- Part of the recent measures announced to strengthen rupee
- CB in Dec. said it would aggressively contain volatility in domestic foreign exchange market
In a string of measures aimed at strengthening the rupee against the US dollar, the Central Bank last week issued fresh instructions to exporters to receive total export proceeds within 180 days from the date of shipment and convert 25 percent of such dollars immediately.
The Department of Foreign Exchange of Central Bank asked every exporter of goods to, “immediately upon the receipt of such export proceeds into Sri Lanka as required under this rule, convert 25 percent from and out of the total of the said exports proceeds received in Sri Lanka into Sri Lanka Rupees, through a licensed bank”. The quantum of the percentage will remain unchanged until the Monetary Board decided otherwise, the Central Bank said.
“This rule shall apply in respect of all goods exported and where the hundred and eightieth (180th) date from the date of the shipment and exports proceeds received to Sri Lanka on any date after 18 February 2021,” it added.
The Sri Lankan rupee came under pressure since the second week of January 2021, mainly due to speculation that the currency would depreciate further.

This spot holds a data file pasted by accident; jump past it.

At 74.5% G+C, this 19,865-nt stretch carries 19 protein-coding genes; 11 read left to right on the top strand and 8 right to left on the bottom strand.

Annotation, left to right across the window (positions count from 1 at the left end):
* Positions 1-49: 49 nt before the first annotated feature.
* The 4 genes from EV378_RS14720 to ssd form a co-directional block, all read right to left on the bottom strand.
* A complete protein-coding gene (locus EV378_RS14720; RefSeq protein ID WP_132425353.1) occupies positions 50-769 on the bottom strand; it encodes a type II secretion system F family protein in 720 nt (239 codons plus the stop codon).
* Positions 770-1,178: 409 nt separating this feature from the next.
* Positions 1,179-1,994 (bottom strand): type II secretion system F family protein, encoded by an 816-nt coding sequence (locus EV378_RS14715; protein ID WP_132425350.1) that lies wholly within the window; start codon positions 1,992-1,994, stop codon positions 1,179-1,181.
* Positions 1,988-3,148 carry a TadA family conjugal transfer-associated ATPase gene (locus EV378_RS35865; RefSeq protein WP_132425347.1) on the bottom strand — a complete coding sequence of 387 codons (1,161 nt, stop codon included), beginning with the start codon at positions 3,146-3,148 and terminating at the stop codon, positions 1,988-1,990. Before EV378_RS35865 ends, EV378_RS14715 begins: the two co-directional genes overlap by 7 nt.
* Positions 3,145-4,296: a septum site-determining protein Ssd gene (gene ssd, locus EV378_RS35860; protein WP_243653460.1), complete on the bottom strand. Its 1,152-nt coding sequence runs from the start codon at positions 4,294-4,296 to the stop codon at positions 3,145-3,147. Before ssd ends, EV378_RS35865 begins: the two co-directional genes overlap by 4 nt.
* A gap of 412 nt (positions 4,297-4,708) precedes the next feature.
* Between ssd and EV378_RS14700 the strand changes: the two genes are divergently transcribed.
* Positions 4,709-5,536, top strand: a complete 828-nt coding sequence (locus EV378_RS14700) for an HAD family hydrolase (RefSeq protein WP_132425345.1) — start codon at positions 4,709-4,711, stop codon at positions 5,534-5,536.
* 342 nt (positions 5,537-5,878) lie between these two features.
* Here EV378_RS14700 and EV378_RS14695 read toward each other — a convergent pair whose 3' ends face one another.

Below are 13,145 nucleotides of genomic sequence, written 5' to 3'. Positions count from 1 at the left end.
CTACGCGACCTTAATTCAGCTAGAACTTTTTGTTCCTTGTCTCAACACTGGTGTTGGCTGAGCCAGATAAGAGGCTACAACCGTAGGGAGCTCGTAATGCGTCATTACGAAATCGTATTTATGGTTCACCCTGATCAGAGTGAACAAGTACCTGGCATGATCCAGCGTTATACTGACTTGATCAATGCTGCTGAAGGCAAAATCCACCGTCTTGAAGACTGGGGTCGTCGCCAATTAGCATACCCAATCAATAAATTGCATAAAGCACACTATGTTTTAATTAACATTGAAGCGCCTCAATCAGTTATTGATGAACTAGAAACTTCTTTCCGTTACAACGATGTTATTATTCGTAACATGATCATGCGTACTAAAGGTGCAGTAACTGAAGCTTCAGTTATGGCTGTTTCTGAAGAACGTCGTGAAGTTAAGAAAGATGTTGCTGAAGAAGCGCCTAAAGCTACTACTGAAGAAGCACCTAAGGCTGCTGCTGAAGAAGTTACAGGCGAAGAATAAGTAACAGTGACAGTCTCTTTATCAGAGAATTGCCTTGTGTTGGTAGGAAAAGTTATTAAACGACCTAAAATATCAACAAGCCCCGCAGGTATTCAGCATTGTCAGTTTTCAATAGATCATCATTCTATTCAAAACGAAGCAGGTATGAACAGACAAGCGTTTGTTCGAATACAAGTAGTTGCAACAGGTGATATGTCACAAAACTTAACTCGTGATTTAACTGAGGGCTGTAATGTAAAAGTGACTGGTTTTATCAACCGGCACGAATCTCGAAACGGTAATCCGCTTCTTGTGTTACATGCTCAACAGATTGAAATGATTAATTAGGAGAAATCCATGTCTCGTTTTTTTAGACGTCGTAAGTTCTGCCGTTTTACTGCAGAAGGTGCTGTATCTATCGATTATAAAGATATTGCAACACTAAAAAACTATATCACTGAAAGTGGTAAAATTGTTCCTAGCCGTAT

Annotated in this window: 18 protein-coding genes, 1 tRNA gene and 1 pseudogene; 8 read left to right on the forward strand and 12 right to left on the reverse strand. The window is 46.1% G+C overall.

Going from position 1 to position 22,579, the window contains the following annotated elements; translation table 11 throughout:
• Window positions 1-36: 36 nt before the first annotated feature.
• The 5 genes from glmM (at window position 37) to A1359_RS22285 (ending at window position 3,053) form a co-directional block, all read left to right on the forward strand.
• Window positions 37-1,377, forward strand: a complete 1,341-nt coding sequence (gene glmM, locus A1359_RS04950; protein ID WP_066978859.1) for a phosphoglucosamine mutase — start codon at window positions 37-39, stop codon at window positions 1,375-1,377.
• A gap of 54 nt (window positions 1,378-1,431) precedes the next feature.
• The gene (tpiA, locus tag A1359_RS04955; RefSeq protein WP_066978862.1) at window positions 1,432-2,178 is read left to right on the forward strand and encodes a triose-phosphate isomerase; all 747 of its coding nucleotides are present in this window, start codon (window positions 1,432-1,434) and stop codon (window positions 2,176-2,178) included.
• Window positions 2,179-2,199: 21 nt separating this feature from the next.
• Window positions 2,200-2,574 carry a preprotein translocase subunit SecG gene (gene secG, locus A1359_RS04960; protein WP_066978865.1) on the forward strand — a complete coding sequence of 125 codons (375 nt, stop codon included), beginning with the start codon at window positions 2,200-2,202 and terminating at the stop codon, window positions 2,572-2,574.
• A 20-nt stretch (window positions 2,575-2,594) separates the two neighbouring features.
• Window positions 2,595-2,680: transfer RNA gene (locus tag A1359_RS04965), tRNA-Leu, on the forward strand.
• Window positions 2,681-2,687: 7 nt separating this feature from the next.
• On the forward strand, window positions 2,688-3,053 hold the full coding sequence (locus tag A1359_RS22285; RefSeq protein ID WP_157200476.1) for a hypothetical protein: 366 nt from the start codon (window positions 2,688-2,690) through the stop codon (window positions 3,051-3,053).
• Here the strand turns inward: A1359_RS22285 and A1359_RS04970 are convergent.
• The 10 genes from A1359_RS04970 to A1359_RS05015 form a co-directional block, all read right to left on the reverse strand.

In a bid to limit the space for speculation, the Central Bank suspended licensed commercial banks from buying and selling of forward currency for three months— what is known as forward currency agreements—effective from
Two days later the Central Bank also asked licensed banks to sell 10 percent of worker remittance income that they collect back to the Central Bank on a daily basis when such remittance income reaches the US$ 10 million threshold.
In December the Central Bank said it would take appropriate action aggressively to contain volatility in the domestic foreign exchange market.
The government maintains that the current macro-economic fundamentals should value the rupee no weaker than Rs.185 to the US dollar and anything above is caused by speculation by unscrupulous parties to make
Due to this speculation, exporters delayed converting their dollar proceeds into rupees. If all stakeholders expect the currency to depreciate, the currency will depreciate and if all expect the currency to appreciate, the currency appreciates, as the natural principle goes.
On Friday, the Sri Lankan rupee closed stronger at 195.00/195.97 in the one-week’s forward market, from 196.50/197.00 a day earlier.
In order for rigorous monitoring of the rule, the Central Bank also asked exporters to, “submit all related documentary evidence on each and every receipt of export proceeds in respect of every export of goods made, to the respective licensed commercial bank or the licensed specialised bank”.
The licensed banks are also directed to submit reports to the Director of the Foreign Exchange Department as may be required from time-to-time and provide access to Central Bank officers to inspect or examine the records maintained under the rule, and to examine and review all actions taken by such licensed banks in securing full and strict compliance with these rules.